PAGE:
Pianos are no different.  Lately i’ve been working on a 1923 Steinway.  The action rail is a long rail which holds all of the hammer, shanks and flanges in place.  Interesting to note is the METAL rail.  While 98% of the companies in that day simply used wooden rails, Steinway was using cast rails.  Yamaha in about 1970 redesigned all of their pianos to have alluminum rails.  What does that mean? Well when the hammer strikes the string, it means that the harder surface (ie metal) is like the cement floor with the bouncy ball.  It pushes the energy outward.  Wood, though firm doesn’t hold a candle to metal of any kind.  With energy loss also comes sound projection loss.

Fast forward over one hundred years from Steinway’s action rail.  Now make no mistake that iron in pianos is the backbone and is the rigid frame in any piano.  But what happens if you use a substance whose strength is MINIMUM three TIMES greater than that of iron.  Back to the bouncy ball.  Firmer structures make for greater projection.  When i interviewed Petrof at NAMM, their new designs which can’t be seen are some of the more exciting changes i’ve seen in years.  One technician who was at the show told me all about the implementation of steel in their keybed.  Interesting.  The keybed is the framework around the keys.  Again… hate to sound like a broken record but… harder the surface, the greater the projection.  And now what have they gone and done? Check this out…. STEEL frame – not just iron.  Kudos to them.  Now this may not be news to some… but it’s news to me.  Change is in the wind… and we’re going to see it in our lifetime.

Oh and BTW, due to increased strength, somewhat less steel is used thus exposing more of the soundboard.  See how the frame is almost like a spider’s web? Brilliant.  The Petrof model is called the Monsoon.  When it rains it pours…

Piano Soundboard Tension???

It was a funny afternoon of visitors in my piano shop.  One such visitor was a friend of mine… another guy named Glenn (although i keep reminding him that 2 ‘n’s are redundant… but then again, i named my youngest son Quinn…)  ANYWHOOOO… he comes in, sits down and states “Glen… i have a REALLY hard time reading information from piano ‘authorities’ when in the first paragraph, there are GLARING errors. It’s rubbish”.  Now you have to bear in mind that most of my friends are critical thinkers.  Glenn is no exception – structural engineer by trade but also piano lover.  He continued “I was reading from a leading expert who was writing about piano soundboards being under tension”.  Me being the non-intellect of my friends… i get dragged by my collar into such discussions… i’m a little slow to the draw and reply… “Ya… uh huh and your point?”  (I’m surprised he didn’t have my head at that response.)  “Glen think about it!!!  Tension by definition means to pull apart.  Take a rubber band. Stretch it apart. THAT’s tension.  Compression means pushing together.  He held one of my business cards bending it slightly – THAT’s compression.  It’s ridiculous that a soundboard would be under tension… it would be KINDLING! Pull apart a soundboard??? Pianos aren’t under tension at all… they’re under compression.  The Roman arches were designed with compression – pushed together”.  After thinking about it for awhile i recognized how he was right.  Piano soundboards are compressed – slightly arced with a crown.  The more i think of that concept, the error in logic almost seems humourous.  We’ve somehow slipped into bantering terms about that incorrectly define the piano.  We then have a scenario of the blind leading the blind don’t we? When the so-called experts are educating their followers down a slippery slope.  Starts to make one wonder however as to the validity of other information given. Just sayin’.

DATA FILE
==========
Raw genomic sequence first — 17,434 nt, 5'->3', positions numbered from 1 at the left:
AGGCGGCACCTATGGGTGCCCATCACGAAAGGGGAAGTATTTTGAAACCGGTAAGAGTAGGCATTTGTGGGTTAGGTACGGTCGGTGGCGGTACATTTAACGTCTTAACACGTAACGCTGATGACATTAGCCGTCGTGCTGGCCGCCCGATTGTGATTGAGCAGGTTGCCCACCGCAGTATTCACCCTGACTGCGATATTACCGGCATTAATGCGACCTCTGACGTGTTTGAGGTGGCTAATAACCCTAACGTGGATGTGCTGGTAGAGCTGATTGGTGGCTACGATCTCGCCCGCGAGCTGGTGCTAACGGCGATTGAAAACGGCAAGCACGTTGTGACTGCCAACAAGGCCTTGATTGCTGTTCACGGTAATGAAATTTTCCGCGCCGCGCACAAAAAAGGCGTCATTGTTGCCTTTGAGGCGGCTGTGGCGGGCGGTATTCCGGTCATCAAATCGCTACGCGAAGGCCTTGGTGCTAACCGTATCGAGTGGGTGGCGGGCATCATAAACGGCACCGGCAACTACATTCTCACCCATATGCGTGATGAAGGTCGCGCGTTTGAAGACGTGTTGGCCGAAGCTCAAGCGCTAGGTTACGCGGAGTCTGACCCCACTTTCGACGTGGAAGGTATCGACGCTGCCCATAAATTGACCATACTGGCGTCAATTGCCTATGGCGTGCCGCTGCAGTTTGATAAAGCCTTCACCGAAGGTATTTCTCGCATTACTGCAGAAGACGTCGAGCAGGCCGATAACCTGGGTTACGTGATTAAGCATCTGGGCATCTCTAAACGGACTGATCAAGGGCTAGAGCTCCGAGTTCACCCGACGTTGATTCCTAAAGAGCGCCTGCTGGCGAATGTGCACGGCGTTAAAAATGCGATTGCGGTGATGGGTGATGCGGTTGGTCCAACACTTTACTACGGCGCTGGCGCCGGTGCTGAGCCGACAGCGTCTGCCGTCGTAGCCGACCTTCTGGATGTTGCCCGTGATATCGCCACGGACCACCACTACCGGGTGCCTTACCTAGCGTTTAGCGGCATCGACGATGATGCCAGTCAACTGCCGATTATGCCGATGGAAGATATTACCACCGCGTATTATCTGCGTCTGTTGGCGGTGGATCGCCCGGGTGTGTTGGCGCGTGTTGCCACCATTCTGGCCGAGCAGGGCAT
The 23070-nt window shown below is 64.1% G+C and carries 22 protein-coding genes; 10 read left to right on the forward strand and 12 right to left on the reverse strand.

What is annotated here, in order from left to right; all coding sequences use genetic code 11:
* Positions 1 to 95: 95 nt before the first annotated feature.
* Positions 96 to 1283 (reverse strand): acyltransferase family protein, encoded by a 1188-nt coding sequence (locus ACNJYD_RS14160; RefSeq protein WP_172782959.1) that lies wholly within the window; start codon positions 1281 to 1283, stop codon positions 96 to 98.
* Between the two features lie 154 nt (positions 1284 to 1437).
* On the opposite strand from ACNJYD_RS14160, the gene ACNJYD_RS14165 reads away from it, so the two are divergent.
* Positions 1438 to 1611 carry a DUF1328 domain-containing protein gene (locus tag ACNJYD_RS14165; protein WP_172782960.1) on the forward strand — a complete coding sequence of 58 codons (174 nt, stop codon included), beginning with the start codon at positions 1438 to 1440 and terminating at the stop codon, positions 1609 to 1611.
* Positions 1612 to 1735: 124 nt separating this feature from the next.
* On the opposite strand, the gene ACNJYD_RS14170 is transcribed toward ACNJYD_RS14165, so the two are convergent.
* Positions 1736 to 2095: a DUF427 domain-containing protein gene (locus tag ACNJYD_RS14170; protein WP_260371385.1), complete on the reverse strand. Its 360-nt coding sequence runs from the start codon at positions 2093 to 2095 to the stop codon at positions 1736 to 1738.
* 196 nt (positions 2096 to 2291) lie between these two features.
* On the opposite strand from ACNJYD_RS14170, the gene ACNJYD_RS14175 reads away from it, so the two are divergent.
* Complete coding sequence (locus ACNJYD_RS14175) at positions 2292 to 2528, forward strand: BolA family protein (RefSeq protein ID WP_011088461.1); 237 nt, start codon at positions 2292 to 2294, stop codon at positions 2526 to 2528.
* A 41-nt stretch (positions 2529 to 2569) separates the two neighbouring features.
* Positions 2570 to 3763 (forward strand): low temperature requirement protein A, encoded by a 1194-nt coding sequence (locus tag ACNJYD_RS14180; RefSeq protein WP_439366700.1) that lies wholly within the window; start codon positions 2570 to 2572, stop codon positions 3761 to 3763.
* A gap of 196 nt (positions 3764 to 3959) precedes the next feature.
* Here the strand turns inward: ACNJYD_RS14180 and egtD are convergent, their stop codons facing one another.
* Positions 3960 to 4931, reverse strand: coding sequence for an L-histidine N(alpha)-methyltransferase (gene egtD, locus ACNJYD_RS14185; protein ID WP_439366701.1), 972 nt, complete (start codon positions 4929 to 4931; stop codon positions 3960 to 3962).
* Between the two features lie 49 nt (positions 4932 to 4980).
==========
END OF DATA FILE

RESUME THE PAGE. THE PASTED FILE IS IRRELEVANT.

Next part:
The Piano Market: General Trends

Ok let’s be honest here… companies are coming to recognize that their name is worth more than their product.  And i’m not talking just of pianos – the Japanese company Sony manufactures many of their products in Mexico… Martin guitars partially the same. Delta, HP… they’re all savvy to the fact that their names bring about reliability amongst consumers.  They then trade their name for cheap labour and high profits… albeit quite often for a short season.  I have a friend who used to always say “In biz, you can either have a quick nickel or a slow dime”…. meaning that you can either sell out, for tomorrow the market may be gone… make the quick money now… or you build a quality product (the slow dime) for higher dollars that require longer to sell and have a smaller market share etc.  So how does this apply to the piano biz? Glad you asked.